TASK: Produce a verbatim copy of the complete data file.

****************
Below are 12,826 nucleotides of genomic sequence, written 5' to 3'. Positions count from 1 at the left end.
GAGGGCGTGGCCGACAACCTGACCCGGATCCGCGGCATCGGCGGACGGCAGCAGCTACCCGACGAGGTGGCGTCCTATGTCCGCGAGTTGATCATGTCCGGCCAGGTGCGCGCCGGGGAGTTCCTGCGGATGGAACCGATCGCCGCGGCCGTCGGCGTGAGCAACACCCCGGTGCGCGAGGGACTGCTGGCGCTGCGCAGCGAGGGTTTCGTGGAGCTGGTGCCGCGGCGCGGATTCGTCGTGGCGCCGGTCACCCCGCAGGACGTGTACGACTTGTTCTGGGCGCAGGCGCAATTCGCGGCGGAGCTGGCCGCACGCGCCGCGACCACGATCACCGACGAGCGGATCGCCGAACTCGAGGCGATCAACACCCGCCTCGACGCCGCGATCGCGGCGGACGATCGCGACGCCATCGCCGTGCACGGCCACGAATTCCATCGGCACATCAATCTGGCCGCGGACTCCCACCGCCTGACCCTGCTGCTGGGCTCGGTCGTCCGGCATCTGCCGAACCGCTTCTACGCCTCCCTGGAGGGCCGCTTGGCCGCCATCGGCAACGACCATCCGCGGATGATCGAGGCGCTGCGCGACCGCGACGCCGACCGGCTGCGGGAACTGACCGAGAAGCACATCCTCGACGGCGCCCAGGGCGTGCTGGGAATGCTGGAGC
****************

Below are 12,826 nucleotides of genomic sequence, written 5' to 3'. Positions count from 1 at the left end.
GAGGGCGTGGCCGACAACCTGACCCGGATCCGCGGCATCGGCGGACGGCAGCAGCTACCCGACGAGGTGGCGTCCTATGTCCGCGAGTTGATCATGTCCGGCCAGGTGCGCGCCGGGGAGTTCCTGCGGATGGAACCGATCGCCGCGGCCGTCGGCGTGAGCAACACCCCGGTGCGCGAGGGACTGCTGGCGCTGCGCAGCGAGGGTTTCGTGGAGCTGGTGCCGCGGCGCGGATTCGTCGTGGCGCCGGTCACCCCGCAGGACGTGTACGACTTGTTCTGGGCGCAGGCGCAATTCGCGGCGGAGCTGGCCGCACGCGCCGCGACCACGATCACCGACGAGCGGATCGCCGAACTCGAGGCGATCAACACCCGCCTCGACGCCGCGATCGCGGCGGACGATCGCGACGCCATCGCCGTGCACGGCCACGAATTCCATCGGCACATCAATCTGGCCGCGGACTCCCACCGCCTGACCCTGCTGCTGGGCTCGGTCGTCCGGCATCTGCCGAACCGCTTCTACGCCTCCCTGGAGGGCCGCTTGGCCGCCATCGGCAACGACCATCCGCGGATGATCGAGGCGCTGCGCGACCGCGACGCCGACCGGCTGCGGGAACTGACCGAGAAGCACATCCTCGACGGCGCCCAGGGCGTGCTGGGAATGCTGGAGC